Moving Parts

ameeraYou haven’t lost a boss; you’ve lost a human being.

You’re sitting there, amidst the sobs of your colleagues, aware that grief is a manifestation of love. It rules every sigh, every palm pressed against a forehead, every downcast gaze, every lean against a chair. A dear friend of hers walks into the room and braces herself.

You think of all your contradictions, past and present.

You used to feign indifference, but you beamed like a schoolgirl when you pleased her. You used to admire her, how she spoke, how she walked, but you were just a little bit afraid when she did.

You thought she was on another level — God, did she ever sleep? — but she was human.

She asked you once where you had the sushi you were raving about. She retweeted your tweets, even the one about you being broke. She told you to go speak to that cute street artist. “You don’t want to be a spinster like me,” she said. But you weren’t bold. She was bold.



She told you once that she used to be shy like you, so you had hope. She told you once that you reminded her of herself, so you had goals.

She walked in like a tornado sometimes, turning things over, but she walked in like a breeze too, showering solutions.

She criticized you, and you took it personally. She told you that you were meant for great things, and you forgot.

She made you work a few weekends. You were on the edge. She sent you a box of cupcakes. She sent your mom flowers.

You thought you were stuck, but you always had a choice. She told you to stay. You stayed, and you went places.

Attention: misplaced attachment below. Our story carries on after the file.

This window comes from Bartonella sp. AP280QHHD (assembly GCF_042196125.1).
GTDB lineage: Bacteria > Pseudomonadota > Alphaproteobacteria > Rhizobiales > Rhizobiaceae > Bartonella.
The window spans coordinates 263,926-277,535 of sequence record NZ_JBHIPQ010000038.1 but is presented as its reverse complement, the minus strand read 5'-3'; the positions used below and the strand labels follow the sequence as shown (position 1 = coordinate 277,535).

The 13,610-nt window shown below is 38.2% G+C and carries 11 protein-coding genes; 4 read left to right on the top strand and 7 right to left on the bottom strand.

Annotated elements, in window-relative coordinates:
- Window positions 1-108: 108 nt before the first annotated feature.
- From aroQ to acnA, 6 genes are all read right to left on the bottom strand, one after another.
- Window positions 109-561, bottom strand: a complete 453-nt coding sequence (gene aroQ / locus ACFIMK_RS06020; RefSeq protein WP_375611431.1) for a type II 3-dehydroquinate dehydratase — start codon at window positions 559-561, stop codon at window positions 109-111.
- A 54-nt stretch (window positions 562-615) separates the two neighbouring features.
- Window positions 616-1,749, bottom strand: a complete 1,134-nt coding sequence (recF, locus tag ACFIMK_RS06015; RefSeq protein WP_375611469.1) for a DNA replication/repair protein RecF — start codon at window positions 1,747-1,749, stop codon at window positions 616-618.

When you flew with her, she called to check if you had reached home. She made you blow-dry your hair in a Dorchester salon so you wouldn’t get sick on a cold London morning.

You asked her once if the steak on the menu was halal. She looked around and told you the hotel was owned by Qataris. You laughed and you ordered vegetarian instead.

She wanted to buy pleats for herself (you wonder if you wore them all), and a piano for a friend (you wonder if she heard him play).

She was unique and she was like every other person. She was a contradiction, just as you are, just as everyone is. She took on roles and she played them differently, just as you do.

So remember this now that you have seen life’s promise. Take a look at all your constants and see them as moving parts. Take a look at all those roles and see the body and soul behind them. They might disappear. Cherish them. Let love rule from the beginning.

A tribute to H.E Ameera Binkaram. May her soul rest in peace.